In 2019, Abilene, Texas announced that it reached functional zero for veteran homelessness. The city became the fastest community to achieve functional zero, Built for Zero’s standard for functionally ending veteran homelessness, just 10 months after joining the movement. In November 2020, the community announced it had reached functional zero for chronic homelessness, after sustaining the achievement for a year.
Built for Zero communities like Abilene, Texas have made a commitment to ensuring that homelessness is rare overall and a brief experience when it occurs — and never a sustained or defining part of someone’s life. The community achieved functional zero by:
- Creating a by-name list that accounts for every veteran experiencing homelessness in the area
- Bringing every agency working on homelessness together around the shared aim of ending veteran homelessness.
- Testing new ideas as a team. The shared accountability created through the command center “keeps people coming back,” said John Meier, a program manager at the West Central Texas Regional Foundation.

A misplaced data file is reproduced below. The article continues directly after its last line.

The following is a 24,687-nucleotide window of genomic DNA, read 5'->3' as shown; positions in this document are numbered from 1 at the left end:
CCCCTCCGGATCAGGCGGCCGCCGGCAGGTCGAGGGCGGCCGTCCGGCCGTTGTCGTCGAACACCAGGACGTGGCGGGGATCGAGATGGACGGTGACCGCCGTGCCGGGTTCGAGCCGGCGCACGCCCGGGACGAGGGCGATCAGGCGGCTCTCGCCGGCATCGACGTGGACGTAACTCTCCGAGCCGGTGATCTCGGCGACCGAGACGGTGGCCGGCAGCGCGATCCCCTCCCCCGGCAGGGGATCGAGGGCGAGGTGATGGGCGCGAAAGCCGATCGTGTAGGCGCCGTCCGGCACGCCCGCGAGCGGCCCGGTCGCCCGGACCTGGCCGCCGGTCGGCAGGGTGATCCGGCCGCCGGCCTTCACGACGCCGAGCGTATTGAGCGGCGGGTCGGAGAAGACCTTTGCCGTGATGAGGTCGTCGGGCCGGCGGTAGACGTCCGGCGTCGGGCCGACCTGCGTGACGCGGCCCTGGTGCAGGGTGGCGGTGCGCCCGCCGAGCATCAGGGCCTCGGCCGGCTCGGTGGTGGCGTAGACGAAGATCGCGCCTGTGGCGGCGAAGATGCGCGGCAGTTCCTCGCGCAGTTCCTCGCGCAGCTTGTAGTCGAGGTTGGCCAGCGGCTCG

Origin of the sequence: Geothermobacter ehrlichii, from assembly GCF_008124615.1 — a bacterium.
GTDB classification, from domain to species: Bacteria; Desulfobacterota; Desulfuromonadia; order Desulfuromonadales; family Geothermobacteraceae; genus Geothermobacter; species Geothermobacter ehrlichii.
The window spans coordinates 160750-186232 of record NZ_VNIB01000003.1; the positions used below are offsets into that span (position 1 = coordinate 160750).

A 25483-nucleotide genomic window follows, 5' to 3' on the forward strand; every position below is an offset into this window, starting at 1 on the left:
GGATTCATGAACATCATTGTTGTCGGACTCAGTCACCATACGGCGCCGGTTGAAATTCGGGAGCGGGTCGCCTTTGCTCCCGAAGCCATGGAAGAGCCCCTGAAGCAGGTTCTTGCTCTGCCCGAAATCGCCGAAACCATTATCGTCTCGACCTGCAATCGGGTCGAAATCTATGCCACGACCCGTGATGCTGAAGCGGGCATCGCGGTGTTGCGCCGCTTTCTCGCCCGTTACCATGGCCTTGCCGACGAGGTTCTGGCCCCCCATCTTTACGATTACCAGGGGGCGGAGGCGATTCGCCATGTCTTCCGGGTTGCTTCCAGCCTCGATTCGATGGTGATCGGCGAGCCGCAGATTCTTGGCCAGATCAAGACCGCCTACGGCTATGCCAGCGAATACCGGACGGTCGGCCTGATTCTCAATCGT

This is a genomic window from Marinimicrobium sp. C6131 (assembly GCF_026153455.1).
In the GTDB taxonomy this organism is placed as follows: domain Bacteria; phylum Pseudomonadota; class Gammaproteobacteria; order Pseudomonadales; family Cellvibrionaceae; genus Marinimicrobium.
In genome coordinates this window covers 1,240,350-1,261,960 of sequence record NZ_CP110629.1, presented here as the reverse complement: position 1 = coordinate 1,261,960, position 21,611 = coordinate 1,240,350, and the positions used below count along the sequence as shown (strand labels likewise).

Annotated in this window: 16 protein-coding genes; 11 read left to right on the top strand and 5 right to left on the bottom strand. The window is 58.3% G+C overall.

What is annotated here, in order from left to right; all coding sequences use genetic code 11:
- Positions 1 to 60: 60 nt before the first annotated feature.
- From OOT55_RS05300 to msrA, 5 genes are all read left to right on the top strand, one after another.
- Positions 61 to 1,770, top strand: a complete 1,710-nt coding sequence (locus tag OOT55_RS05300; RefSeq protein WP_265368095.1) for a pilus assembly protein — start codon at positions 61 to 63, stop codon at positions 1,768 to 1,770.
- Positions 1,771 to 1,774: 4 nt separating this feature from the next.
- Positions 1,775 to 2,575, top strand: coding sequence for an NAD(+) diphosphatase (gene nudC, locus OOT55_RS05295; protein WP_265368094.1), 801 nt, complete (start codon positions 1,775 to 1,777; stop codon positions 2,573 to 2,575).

Joined Built for Zero
Abilene joined Built for Zero, a national movement committed to measurably ending homelessness.
Achieved quality by-name data (Veterans)
Abilene built a comprehensive real-time, by-name list of all veterans experiencing homelessness in the community.
Achieved quality by-name data (Chronic Adults)
Abilene built a comprehensive real-time, by-name list of all single adults experiencing chronic homelessness in the community.
Achieved functional zero for veteran homelessness
Achieved functional zero for chronic adult homelessness
Homelessness is solvable.
Communities in the Built for Zero movement are proving it.